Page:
The family that eats together stays healthy together

Oct 02, 2007

In this fast-paced world, it can be a challenge for families to find time to share a meal. But a nutritionist in Penn State's College of Agricultural Sciences says sitting down to eat as a family is worth juggling your schedule.

"Research tells us that taking time for family meals has many rewards," said Mandel Smith, Penn State Cooperative Extension nutrition educator. "Nutrition and family-life professionals agree that families that eat together four or more times a week tend to eat healthier, more nutritious foods."

Developing family traditions and rituals is an important part of building a healthy family, and many families use mealtimes as a way to develop these traditions, according to Smith. "Family traditions do not have to involve a major holiday," she said. "Your family can develop traditions around everyday activities. Pizza or some other family favorite on the same day of the week can be a tradition.

"Giving thanks for the meal in your family's own special way can become a ritual," Smith said. "Remember, traditions and rituals can be simple and still have strong meaning to family members, while reminding them that they belong to a special, caring group."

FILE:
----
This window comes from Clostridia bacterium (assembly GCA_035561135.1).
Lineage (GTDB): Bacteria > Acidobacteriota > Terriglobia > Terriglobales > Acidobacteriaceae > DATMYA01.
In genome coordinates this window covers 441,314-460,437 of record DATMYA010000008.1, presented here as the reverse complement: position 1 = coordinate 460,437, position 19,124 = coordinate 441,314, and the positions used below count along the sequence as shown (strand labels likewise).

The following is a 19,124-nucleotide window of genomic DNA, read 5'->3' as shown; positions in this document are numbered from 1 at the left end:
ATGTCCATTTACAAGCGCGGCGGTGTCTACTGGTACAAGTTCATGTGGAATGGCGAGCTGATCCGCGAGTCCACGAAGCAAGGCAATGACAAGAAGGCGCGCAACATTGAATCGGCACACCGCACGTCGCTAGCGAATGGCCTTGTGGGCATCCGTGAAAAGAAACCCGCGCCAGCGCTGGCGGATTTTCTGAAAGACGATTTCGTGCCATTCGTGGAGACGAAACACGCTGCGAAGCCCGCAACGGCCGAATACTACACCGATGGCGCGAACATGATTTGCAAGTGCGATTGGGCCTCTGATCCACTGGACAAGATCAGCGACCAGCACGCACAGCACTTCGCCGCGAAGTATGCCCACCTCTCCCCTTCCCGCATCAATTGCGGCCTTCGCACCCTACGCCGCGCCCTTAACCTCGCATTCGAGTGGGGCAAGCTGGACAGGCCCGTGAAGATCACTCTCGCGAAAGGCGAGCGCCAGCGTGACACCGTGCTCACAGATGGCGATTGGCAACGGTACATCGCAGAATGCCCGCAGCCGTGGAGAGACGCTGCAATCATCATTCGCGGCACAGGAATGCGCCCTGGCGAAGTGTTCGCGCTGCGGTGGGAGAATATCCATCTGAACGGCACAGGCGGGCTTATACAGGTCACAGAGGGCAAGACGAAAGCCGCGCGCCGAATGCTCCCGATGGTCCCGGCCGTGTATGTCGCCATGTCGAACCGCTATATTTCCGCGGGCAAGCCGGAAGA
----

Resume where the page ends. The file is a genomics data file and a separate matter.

Smith points out that family meal time also provides an opportunity for parents to model good habits. "Family mealtime can be an opportunity for parents to model appropriate table manners, healthy food choices and good communication and listening skills," she said. "Children get the opportunity to practice these skills, which will be important throughout their lives."

Making time for shared family meals can take a great deal of effort, Smith said. In addition to arranging a time and place when everyone can gather at the table, each family member must be dedicated to making the most of mealtime. She suggests families turn off the radio, television, phone and other distractions.

It may be too much of a challenge to try to eat every meal together at the beginning, so Smith recommends that families start slow and learn from the first meals together. "Begin with one daily meal together for a few weeks," she said. "Once you find a time that works, go from there. Share positive things that have happened during the day.

"Families that eat together experience better communication, develop stronger family traditions and have an opportunity to improve table manners and social skills," Smith said. "If you think your family is too busy to eat together, think again. There are too many benefits not to."

Source: Penn State

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